Participating in American politics is a noble calling in my book. It is not something to give lip service to and forget about. You have to do something concrete and active to keep the system alive. It is wise to teach children the importance of elections and the democratic way of life when they are young. We can then replenish the constituencies who care about current issues and legislation on the table. One way to get their attention (from grade school through high school) is to have them help in a campaign for your favorite local candidate.
There is a lot of excitement hanging in the air at the candidate’s headquarters. People love the buzz. Kids can volunteer to man the phones, clean up after the volunteers come in, make coffee, or put up banners and posters in the immediate vicinity. Just give them a staple gun and let them loose. They love to meet important visitors and be part of the hundreds of selfies taken all day long. It is a very basic and simple way of making the introduction to real American politics on the smallest scale on up. They will learn to associate tasks with issues in the long run. They will see how grass roots concepts start and develop and how mainstream campaigns are conducted.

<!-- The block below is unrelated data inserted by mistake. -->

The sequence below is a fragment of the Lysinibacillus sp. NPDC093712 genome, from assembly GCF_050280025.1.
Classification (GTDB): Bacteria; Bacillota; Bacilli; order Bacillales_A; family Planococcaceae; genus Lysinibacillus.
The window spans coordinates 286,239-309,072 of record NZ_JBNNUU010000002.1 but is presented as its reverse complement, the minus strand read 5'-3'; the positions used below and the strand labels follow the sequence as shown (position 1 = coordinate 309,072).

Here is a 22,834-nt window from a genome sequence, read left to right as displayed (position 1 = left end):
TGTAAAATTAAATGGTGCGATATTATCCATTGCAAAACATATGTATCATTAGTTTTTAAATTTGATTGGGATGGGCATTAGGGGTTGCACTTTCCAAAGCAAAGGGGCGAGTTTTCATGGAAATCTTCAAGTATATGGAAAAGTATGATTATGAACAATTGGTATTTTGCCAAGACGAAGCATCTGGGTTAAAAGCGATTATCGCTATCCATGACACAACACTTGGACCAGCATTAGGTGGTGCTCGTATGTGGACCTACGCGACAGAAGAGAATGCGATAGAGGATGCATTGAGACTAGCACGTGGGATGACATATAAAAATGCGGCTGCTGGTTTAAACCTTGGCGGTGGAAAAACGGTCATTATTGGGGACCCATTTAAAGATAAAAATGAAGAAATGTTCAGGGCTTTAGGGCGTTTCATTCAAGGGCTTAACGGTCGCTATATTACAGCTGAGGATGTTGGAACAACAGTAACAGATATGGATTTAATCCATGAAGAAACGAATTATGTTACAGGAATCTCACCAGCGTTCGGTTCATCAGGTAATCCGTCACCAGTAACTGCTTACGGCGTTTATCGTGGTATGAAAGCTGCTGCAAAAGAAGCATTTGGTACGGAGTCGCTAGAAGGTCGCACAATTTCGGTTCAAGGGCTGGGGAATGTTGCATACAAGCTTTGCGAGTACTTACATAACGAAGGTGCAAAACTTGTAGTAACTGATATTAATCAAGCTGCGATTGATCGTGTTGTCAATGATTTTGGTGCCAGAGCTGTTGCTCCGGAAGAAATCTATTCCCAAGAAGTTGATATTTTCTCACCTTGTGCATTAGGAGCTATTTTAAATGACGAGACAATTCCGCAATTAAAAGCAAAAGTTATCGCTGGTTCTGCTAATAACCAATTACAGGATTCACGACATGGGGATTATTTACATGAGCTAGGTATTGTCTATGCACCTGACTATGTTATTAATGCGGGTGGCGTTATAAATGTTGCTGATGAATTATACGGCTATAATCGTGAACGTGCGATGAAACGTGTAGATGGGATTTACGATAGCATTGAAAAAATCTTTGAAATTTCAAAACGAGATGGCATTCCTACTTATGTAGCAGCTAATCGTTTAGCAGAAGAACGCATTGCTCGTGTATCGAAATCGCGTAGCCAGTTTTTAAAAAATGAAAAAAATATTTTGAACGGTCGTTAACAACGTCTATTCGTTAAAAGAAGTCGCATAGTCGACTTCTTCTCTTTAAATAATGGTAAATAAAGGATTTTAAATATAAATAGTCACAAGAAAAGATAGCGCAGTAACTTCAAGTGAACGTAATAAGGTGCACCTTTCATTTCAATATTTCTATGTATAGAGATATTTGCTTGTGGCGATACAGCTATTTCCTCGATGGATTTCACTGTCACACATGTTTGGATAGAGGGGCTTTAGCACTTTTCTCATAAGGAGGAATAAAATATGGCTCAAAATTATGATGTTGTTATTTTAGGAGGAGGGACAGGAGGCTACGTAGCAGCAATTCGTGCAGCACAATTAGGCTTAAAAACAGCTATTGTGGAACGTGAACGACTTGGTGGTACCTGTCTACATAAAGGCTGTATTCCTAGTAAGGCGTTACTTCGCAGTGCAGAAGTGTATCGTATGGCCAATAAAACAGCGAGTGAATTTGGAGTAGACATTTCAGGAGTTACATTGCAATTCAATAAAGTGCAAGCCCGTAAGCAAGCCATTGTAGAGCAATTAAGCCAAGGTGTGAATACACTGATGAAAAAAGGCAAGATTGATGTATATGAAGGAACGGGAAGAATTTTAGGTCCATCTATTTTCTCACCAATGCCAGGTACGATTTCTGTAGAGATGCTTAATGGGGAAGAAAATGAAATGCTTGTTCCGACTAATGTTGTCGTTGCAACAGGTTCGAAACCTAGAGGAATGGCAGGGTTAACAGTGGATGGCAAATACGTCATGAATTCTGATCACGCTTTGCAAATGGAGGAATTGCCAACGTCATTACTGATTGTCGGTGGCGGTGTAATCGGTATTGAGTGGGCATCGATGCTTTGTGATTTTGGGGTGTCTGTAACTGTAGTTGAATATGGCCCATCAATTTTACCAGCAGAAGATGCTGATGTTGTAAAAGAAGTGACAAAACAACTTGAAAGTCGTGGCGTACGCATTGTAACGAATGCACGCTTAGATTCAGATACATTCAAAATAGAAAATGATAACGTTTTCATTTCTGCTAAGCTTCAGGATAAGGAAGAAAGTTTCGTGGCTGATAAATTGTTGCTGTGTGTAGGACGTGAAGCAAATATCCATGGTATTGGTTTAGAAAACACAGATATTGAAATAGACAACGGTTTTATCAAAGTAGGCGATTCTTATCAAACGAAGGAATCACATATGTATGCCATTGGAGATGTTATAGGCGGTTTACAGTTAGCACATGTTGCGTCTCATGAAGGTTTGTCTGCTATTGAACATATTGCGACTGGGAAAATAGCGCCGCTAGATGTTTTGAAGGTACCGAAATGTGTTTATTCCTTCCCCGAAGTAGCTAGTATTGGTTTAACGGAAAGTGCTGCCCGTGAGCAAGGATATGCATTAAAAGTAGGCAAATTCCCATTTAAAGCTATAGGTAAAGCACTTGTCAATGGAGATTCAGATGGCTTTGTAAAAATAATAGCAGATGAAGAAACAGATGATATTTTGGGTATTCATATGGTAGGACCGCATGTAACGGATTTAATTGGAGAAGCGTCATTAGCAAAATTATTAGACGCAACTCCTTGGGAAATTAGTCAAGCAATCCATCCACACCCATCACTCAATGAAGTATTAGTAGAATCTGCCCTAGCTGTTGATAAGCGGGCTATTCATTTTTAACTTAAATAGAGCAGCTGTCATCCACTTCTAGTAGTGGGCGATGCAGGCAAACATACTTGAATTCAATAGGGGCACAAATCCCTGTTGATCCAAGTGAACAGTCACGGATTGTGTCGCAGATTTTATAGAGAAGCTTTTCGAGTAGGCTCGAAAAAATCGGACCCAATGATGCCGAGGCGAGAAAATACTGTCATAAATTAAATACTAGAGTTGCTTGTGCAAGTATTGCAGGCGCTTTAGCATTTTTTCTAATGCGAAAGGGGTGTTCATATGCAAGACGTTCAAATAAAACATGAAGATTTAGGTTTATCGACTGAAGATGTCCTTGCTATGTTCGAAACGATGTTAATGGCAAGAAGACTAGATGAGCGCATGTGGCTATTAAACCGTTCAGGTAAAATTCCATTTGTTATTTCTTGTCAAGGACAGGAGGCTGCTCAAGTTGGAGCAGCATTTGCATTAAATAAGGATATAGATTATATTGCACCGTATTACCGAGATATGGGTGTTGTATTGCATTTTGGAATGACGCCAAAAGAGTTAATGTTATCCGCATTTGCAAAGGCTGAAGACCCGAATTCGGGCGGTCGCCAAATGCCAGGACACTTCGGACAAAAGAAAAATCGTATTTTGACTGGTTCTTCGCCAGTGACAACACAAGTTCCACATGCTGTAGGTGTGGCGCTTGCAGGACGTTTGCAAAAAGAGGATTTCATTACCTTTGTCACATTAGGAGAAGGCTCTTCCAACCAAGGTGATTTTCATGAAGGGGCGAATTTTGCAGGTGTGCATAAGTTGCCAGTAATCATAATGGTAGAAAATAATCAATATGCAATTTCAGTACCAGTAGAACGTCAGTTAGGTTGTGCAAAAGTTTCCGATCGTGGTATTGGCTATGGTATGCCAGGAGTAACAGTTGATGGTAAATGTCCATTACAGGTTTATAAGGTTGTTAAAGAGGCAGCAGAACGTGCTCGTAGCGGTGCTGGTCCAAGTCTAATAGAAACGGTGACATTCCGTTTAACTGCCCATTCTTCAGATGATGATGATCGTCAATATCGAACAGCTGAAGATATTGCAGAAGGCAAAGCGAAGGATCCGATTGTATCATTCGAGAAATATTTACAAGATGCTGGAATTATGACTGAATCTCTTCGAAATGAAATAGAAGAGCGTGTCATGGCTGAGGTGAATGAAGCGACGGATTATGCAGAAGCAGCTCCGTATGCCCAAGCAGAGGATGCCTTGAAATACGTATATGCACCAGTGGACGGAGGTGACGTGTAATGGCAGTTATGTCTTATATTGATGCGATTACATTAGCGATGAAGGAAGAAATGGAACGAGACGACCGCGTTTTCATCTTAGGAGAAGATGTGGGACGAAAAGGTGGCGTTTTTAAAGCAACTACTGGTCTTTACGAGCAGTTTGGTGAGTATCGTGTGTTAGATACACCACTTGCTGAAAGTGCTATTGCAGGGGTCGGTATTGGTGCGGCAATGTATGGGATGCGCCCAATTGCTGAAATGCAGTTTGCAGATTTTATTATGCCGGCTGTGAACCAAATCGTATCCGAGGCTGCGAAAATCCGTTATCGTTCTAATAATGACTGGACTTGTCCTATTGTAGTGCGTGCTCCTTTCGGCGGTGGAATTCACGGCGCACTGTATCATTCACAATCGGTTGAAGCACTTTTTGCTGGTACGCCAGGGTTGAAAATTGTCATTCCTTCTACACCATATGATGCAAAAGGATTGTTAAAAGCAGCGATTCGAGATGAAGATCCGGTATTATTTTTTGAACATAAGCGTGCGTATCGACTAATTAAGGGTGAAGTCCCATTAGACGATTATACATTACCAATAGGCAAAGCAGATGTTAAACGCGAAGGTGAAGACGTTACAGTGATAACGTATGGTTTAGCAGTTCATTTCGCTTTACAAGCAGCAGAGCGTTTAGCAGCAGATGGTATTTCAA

I am advocating perpetuating the system in this blog, of course, by starting with your children and those of your friends and neighbors. Kids can go door to door with flyers and to ask permission to put up lawn signs. Politics is not just an intellectual pursuit that is reserved for mere discussion and argument. It is very down to earth and tangible. Plus, there is nothing so exciting as election eve and waiting with fellow supporters for the returns to come in. Win or lose, it will be a memorable night.
There is a lot to be learned as you can see for people of any age, especially if it is their first time in the trenches. The camaraderie built by volunteers at headquarters and polling stations is infectious. People will want to come back for the next election and may become committed for life. They will never “forget” to vote again. Kids can learn to explain candidates’ positions to others, thus enhancing their communication skills and social aptitudes. They will become the voters of tomorrow. Plus, they will learn to care about their country’s future and how what is done at home or in Washington can impact their lives.
So start small and buy some staple guns. Then invite the youth of your region through their after school programs to join your campaign. Use an organizer who likes kids to lead the way and help these young volunteers find their footing. Children are impressionable and an experience of this kind can make a huge difference in building good citizens of the future. Getting involved in a political campaign should help kids earn extra credit in school as a kind of hands-on civics class. Talk to local teachers and spread the word.